Gov. Perry Orders Incentive Pay Program for Texas Teachers
Executive Action Includes New Funds for Supply Reimbursements, Expanded Advancement Programs
Gov. Rick Perry today issued an executive order directing Education Commissioner Shirley Neeley to establish a new incentive-based pay system for Texas teachers who succeed in economically disadvantaged schools.
"Educators do much more than teach students how to read, write and multiply," he said. "They inspire children to strive for new heights, they encourage them to realize their fullest potential and they provide a positive role model young Texans can look up to each and every day. Every time a teacher walks through the classroom doors, young lives and the future of Texas changes for the better."
Under Perry's directive, schools that serve a large population of economically disadvantaged students that show marked improvement in student performance will be eligible for a grant of at least $100,000. Local school officials will have discretion to distribute the grant to the teachers they determine are having the greatest impact. The executive order also requires that a minimum of 75 percent of the grant must go directly to the hardworking teachers who are improving the learning environment.
The incentive-pay program created by the governor's executive order will be funded by $10 million in discretionary federal funds and is very similar to the incentive proposal agreed to by legislators in the conference committee report for House Bill 2. That funding will provide $100,000 grants to 100 campuses statewide. Perry also said he will ask the Legislative Budget Board to authorize another $25 million in funding, which would expand the program to an additional 250 campuses.
Perry also took separate action to direct the Texas Education Agency (TEA) to continue a program that reimburses teachers for supplies they purchase for their classroom and to expand participation in the Teacher Advancement Program.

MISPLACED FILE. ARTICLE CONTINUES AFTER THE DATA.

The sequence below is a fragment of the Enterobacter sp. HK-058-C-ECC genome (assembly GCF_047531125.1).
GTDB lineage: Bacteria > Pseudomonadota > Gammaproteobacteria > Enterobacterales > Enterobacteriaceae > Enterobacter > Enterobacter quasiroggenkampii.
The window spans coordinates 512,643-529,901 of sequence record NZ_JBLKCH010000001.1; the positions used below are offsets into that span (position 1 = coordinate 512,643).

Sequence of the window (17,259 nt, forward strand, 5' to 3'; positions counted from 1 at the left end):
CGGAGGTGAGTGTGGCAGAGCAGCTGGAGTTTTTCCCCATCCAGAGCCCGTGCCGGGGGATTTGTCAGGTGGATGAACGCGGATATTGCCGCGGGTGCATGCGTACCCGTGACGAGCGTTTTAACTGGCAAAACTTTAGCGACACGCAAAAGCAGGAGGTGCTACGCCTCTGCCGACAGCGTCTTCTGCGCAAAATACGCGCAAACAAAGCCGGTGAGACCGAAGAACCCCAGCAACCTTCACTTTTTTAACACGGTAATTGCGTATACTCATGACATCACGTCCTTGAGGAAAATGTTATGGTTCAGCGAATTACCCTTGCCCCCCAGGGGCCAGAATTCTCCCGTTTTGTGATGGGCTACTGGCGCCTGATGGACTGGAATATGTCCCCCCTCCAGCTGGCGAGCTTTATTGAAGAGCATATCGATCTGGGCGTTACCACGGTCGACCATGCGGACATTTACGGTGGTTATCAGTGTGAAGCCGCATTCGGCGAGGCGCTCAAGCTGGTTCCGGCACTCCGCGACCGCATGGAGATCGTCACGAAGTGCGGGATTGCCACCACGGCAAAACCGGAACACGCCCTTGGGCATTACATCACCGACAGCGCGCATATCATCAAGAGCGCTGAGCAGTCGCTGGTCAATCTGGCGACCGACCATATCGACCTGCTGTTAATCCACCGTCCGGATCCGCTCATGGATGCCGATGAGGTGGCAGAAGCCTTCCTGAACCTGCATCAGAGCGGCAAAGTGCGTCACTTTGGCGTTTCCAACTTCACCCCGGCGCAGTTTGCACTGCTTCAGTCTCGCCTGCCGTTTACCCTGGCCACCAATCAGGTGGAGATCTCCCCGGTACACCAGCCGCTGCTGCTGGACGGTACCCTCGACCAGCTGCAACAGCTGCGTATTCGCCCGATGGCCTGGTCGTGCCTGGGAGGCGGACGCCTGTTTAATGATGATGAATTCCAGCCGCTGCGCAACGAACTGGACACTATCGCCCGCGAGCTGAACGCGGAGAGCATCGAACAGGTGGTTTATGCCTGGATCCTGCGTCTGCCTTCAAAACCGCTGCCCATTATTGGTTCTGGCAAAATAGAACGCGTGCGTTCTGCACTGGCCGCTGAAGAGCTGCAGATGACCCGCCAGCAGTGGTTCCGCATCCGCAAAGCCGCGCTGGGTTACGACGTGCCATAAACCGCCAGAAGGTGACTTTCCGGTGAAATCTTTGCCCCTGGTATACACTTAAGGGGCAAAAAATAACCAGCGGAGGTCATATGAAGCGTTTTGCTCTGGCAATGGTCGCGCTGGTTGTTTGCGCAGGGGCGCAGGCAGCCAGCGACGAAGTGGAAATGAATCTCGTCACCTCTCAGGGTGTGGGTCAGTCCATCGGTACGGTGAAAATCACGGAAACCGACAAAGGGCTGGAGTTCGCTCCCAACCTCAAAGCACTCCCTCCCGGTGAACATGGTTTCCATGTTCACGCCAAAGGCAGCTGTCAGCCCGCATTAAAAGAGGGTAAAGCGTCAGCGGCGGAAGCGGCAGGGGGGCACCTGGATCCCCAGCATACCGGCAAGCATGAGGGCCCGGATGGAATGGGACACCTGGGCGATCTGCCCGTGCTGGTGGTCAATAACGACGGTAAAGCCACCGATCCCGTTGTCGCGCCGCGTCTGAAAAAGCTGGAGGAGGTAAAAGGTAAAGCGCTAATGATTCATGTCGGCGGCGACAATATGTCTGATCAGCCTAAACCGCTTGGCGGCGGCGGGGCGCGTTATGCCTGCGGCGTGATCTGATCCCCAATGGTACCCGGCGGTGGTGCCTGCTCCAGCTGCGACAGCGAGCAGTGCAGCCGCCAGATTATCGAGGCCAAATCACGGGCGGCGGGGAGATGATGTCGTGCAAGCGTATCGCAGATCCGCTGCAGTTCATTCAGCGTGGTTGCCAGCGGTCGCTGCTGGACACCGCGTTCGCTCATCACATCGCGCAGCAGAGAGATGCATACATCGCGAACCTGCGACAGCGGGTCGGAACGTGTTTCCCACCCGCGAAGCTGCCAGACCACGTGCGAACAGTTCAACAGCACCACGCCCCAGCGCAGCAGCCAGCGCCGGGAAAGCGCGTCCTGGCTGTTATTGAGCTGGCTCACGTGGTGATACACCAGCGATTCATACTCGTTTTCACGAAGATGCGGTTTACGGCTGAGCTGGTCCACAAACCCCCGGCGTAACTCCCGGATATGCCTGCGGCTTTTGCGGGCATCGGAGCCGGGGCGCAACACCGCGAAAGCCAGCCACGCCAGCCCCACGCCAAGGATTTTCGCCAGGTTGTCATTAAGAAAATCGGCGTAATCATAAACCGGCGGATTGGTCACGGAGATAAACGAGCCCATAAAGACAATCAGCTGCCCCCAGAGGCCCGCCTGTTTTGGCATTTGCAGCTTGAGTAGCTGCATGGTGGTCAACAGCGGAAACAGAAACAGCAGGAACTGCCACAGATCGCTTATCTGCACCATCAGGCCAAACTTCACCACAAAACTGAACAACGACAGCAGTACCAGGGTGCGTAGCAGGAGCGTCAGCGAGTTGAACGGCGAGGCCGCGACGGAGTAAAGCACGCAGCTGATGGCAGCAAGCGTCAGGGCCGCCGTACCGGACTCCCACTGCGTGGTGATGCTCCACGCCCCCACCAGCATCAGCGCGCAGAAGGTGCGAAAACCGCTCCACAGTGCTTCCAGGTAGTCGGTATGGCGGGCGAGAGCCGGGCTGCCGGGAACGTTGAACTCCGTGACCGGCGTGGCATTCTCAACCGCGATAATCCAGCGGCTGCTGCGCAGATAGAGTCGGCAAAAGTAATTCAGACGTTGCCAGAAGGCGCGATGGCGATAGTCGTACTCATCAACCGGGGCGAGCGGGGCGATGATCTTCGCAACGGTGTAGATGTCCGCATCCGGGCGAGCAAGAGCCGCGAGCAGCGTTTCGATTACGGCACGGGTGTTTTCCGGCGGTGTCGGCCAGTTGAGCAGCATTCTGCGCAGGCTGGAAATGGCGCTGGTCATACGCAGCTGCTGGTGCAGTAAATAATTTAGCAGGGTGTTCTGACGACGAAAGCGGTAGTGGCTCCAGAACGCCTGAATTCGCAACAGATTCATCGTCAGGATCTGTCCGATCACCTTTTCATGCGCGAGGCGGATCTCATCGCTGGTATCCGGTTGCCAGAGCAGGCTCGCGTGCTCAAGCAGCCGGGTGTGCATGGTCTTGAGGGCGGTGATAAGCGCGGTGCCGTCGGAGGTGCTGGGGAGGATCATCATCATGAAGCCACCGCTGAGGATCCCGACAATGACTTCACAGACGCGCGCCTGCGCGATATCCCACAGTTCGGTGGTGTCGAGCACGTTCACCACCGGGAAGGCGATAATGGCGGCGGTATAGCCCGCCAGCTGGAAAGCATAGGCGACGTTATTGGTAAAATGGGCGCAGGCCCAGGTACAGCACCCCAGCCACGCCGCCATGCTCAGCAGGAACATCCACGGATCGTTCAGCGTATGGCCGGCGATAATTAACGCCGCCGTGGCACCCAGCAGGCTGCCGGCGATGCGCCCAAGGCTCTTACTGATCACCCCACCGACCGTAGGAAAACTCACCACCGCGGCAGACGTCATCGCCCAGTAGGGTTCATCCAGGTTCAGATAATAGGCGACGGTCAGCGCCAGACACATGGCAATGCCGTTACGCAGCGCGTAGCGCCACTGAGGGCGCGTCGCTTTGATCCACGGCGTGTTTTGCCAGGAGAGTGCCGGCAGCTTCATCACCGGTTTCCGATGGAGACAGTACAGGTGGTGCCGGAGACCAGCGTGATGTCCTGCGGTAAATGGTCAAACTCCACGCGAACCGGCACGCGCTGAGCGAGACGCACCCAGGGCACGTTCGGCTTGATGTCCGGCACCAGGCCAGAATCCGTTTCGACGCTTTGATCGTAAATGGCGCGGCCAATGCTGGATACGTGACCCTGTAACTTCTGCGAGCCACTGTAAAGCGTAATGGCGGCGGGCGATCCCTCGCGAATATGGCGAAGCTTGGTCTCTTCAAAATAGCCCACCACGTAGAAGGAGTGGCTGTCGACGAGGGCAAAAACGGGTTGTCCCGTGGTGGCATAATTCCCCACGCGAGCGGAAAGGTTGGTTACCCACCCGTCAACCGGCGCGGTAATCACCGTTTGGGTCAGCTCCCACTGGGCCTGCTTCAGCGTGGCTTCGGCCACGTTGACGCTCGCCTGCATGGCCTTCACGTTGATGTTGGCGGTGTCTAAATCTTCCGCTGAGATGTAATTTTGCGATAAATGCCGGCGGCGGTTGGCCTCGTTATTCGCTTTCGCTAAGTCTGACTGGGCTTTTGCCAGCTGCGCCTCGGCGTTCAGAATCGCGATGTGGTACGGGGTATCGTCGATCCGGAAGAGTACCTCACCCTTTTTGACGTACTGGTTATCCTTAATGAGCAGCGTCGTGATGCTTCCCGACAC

"Too often, the quiet dedication of Texas teachers goes unheralded but when it comes to the future of this state, few are in a position to have a greater impact than the men and women who answer the calling of the classroom," Perry said. "While the legislature adjourned with little success, the need for education reform is simply too great to wait for lawmakers to overcome their differences. That is why I am committed to implementing essential education reforms using the full power and authority of the executive branch."
Two years ago, Perry ordered the creation of a teacher reimbursement program that has already helped provide nearly $5 million directly to teachers who buy supplies for their students. Because of this program, teachers will be eligible to receive up to $200 in reimbursements from the state and a matching amount from the local school district, Parent-Teacher Organization or a charitable group.
"I have instructed the TEA to provide an additional $2.5 million for the teacher reimbursement program so that more school districts can apply to participate, and more teachers can be rewarded for their generosity," Perry said. "Reimbursing supply expenses is the least the state can do for teachers who invest so much in our students."
Perry also noted the state's participation in the Teacher Advancement Program sponsored by the Milken Family Foundation. The goal of the program is to attract and retain good teachers by allowing them to earn higher salaries, creating peer-to-peer mentorship opportunities and by helping teachers develop new skills and then holding them accountable for how well they use those skills in the classroom. Three Richardson schools have been part of the state's pilot program.
"I have instructed TEA to provide $600,000 to expand the Teacher Advancement Program to six additional campuses," Perry said. "Teachers at these campuses will benefit from new professional development opportunities, new avenues for career advancement and a performance-based pay system that rewards those who are making the greatest difference in the lives of their students." The campuses have not yet been selected.
"The importance of an educator's calling, and the passion with which so many pursue it, should be reflected and rewarded in the paychecks they take home," Perry said. "I still believe the legislature needs to act on a pay raise for all Texas teachers, but until they do, I will continue to do all I can as governor to ensure that the worthy dream of being a teacher is one that is affordable for those who excel."
A complete copy of the executive order is available on the governor's website